From Famine to Harvest

Ruth 2:16 So she gleaned in the field

The lack of food or jobs has spurred vigorous activity in the past, and in the present, on the part of individuals to depart from their homeland. There are many ways to perish, but dying because of a food shortage definitely is not an enjoyable one. That sort of crisis has led to many new beginnings. Take, for instance, the story of Ruth. It is a narrative that one must read in order to understand King David’s origins. Elimelech, Naomi and their sons had become expatriates in the foreign land of Moab. Elimelech made an earnest attempt to secure each of their futures. And although other destinations were more suitable, and Moab often is not favorably noticed in scripture, the family sought to leave behind Bethlehem’s severe deprivations. Yet death’s shadow did cast itself upon them on foreign soil: without warning, the men in the family died. The women were left to carry on. And carry on they did. Naomi and Ruth survived their grief and made it home to Bethlehem in time to enjoy the harvest God had granted.

But the journey home was fraught with memorable pains that later were pushed aside by an exceeding joy. In time, Ruth landed a job working in Naomi’s kinsman’s field. A good man, Boaz showed Ruth much grace. A marriage resulted, conception came, and the lineage of David was further established. Whatever David might have thought of his heritage we can only rejoice that Ruth chose to conform her life to the holy precepts of Israel’s God. The beautiful redeeming qualities of that account really foreshadowed the dazzling picture of redemption that later would be revealed in the advent of Jesus into this world to rescue his own brethren (and gentiles) from the harsh conditions of sin. Christ made room for us in his field of grace and blessings. So Jesus’ death on the cross and his resurrection continues to be told daily.

The message is the same, but the proclaimers of it and its hearers are different now. The Gospel trails millions of persons as they traverse the earth seeking safe havens, albeit Christ is mankind’s only secure refuge. Masses of people round the world live as expatriates in foreign lands, working there and sending money back home. Like Ruth, one should be industrious. God has little use for languid folk. I think of the numerous Pakistanis, Philippinos and Bangaladeshis, and others, that I once knew in Saudi Arabia who labored under all kinds of duress just to make a living. Weekly, they endured their crosses, while despising the shame of it all, knowing that happy days were ahead. And when Friday arrived, they boldly expressed their joy to God with dancing in all the house churches of Jeddah and Riyadh.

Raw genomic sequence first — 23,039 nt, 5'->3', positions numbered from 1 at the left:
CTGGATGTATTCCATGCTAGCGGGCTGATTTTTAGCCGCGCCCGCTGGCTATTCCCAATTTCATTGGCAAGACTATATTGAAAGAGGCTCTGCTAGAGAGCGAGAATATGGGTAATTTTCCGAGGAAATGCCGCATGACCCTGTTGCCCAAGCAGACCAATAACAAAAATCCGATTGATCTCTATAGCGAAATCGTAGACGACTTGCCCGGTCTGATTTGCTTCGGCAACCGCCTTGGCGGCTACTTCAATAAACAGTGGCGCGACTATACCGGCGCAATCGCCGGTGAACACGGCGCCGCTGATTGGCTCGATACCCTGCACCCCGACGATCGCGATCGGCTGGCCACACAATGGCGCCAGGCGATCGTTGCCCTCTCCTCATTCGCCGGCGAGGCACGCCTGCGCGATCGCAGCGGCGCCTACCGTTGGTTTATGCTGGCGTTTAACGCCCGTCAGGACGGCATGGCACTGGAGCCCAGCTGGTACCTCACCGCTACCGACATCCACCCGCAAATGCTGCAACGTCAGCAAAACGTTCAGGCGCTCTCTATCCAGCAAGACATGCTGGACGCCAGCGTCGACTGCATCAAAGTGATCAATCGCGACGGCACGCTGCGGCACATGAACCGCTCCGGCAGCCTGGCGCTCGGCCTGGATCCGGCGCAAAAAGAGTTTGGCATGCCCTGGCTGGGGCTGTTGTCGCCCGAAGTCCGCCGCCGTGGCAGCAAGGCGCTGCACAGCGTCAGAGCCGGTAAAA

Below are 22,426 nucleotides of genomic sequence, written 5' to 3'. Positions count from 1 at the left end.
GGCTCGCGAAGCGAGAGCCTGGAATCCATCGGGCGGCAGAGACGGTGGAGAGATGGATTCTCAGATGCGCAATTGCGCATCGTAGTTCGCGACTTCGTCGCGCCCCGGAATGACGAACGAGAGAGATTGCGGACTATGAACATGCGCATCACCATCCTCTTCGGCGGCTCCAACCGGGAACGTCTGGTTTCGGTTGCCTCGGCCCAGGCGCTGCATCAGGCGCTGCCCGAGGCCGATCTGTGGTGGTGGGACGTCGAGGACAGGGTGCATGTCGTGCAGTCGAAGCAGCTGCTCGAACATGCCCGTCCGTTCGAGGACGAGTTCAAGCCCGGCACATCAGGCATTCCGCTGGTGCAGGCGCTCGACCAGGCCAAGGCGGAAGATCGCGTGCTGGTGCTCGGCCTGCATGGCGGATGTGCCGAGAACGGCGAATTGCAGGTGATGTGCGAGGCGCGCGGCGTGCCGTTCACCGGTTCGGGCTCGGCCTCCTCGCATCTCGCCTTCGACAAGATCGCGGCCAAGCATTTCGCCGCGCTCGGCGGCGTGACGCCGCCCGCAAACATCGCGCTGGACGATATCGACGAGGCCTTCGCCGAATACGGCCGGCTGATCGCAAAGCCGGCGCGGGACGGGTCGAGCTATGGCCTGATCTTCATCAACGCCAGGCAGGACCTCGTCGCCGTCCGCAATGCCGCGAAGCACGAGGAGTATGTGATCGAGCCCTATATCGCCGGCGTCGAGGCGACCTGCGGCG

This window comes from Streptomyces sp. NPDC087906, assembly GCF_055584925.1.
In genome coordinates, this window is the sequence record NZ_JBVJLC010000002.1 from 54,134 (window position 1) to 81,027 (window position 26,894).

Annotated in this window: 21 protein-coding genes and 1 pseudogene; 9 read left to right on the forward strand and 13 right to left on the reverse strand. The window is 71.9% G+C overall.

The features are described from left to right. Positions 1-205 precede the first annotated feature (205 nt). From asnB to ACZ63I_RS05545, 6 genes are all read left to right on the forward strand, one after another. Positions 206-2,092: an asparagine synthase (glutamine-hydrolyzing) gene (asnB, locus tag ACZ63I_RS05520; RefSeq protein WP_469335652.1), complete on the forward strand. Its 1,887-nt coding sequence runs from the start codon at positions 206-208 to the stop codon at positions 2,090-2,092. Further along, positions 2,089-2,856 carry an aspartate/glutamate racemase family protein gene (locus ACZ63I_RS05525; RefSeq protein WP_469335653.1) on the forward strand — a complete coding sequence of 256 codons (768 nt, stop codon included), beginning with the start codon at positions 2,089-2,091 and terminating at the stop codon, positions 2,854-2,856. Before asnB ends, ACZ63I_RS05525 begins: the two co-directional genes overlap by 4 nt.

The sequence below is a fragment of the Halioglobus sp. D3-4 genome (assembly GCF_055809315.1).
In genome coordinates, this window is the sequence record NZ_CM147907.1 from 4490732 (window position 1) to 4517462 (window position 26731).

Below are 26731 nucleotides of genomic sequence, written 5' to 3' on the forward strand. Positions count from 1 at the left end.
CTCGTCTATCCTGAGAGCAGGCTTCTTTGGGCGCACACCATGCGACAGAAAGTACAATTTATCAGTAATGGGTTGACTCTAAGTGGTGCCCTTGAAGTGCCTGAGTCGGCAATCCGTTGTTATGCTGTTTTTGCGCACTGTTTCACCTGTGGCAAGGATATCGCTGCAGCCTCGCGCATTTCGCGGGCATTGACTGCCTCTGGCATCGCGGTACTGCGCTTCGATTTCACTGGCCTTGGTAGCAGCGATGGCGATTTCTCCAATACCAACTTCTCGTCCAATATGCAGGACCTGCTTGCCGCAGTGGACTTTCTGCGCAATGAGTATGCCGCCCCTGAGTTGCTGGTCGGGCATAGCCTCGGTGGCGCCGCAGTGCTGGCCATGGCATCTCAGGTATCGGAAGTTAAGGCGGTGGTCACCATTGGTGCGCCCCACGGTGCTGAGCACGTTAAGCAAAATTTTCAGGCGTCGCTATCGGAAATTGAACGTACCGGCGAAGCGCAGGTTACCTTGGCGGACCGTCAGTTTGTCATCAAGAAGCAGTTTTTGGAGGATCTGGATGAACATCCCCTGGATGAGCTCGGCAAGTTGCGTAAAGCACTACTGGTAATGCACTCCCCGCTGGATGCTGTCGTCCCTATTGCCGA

Those cottage meetings formed the nucleus of relations among their new Christian kin. Some of the abused workers never made it home for funerals of their blood-kin. A few of them buried their loved ones in a Muslim land with no chance of a Christian burial. The one thing, however, that I realized was that the whole labor-force population was a “Missions Field” that needed to be harvested. There were many lost ones among them. WMF lift your eyes, the fields remain ready to be reaped. We face a similar predicament today. Nationalities by the score are submerged in the USA’s melting pot. Each one needs to be evangelized, here, there, and beyond in other locales. Presently, there are thousands of Koreans in Kazakhstan, one by one surrendering their lives to the Lord; millions of Chinese are in Malaysia waiting to hear the Gospel.

A friend of mine, who is preaching in the Far East, recently told me in an email of a poor Christian man who was invited to come and work in tin mining in Penang. He was such a good laborer the Malaysian authorities asked him to go home and bring back more persons like him. He gathered as many Christians as he could. In time, they sent for and brought their wives and children there. Now the third generation of many of their descendants occupies top positions there in law, medicine and government.

If you work alongside or within an immigrant community, there is a lesson to learn here. God follows definite principles: ‘those who honor me will I honor’ (
I Sam. 2:30), regardless of their ethnicity.

Brother Darrell



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